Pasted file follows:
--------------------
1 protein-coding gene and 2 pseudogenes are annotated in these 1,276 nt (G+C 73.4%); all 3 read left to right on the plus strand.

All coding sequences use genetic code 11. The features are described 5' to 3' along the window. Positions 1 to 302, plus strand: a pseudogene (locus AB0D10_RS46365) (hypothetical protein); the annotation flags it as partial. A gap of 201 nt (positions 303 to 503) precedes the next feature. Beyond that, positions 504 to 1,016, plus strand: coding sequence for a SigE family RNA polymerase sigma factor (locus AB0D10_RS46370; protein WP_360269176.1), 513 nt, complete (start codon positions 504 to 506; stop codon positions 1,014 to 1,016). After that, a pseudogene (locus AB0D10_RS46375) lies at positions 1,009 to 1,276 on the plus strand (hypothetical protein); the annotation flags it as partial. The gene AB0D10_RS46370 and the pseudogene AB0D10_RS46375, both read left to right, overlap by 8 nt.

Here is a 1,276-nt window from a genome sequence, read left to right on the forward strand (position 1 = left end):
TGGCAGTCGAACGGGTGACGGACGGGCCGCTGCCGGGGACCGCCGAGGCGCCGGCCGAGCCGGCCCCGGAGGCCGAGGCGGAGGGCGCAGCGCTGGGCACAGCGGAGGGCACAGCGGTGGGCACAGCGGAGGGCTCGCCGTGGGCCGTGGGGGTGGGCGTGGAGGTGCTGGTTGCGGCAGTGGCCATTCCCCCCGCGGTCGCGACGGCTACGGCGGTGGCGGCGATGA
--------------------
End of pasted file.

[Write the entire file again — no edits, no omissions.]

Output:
1 protein-coding gene and 2 pseudogenes are annotated in these 1,276 nt (G+C 73.4%); all 3 read left to right on the plus strand.

All coding sequences use genetic code 11. The features are described 5' to 3' along the window. Positions 1 to 302, plus strand: a pseudogene (locus AB0D10_RS46365) (hypothetical protein); the annotation flags it as partial. A gap of 201 nt (positions 303 to 503) precedes the next feature. Beyond that, positions 504 to 1,016, plus strand: coding sequence for a SigE family RNA polymerase sigma factor (locus AB0D10_RS46370; protein WP_360269176.1), 513 nt, complete (start codon positions 504 to 506; stop codon positions 1,014 to 1,016). After that, a pseudogene (locus AB0D10_RS46375) lies at positions 1,009 to 1,276 on the plus strand (hypothetical protein); the annotation flags it as partial. The gene AB0D10_RS46370 and the pseudogene AB0D10_RS46375, both read left to right, overlap by 8 nt.

Here is a 1,276-nt window from a genome sequence, read left to right on the forward strand (position 1 = left end):
TGGCAGTCGAACGGGTGACGGACGGGCCGCTGCCGGGGACCGCCGAGGCGCCGGCCGAGCCGGCCCCGGAGGCCGAGGCGGAGGGCGCAGCGCTGGGCACAGCGGAGGGCACAGCGGTGGGCACAGCGGAGGGCTCGCCGTGGGCCGTGGGGGTGGGCGTGGAGGTGCTGGTTGCGGCAGTGGCCATTCCCCCCGCGGTCGCGACGGCTACGGCGGTGGCGGCGATGA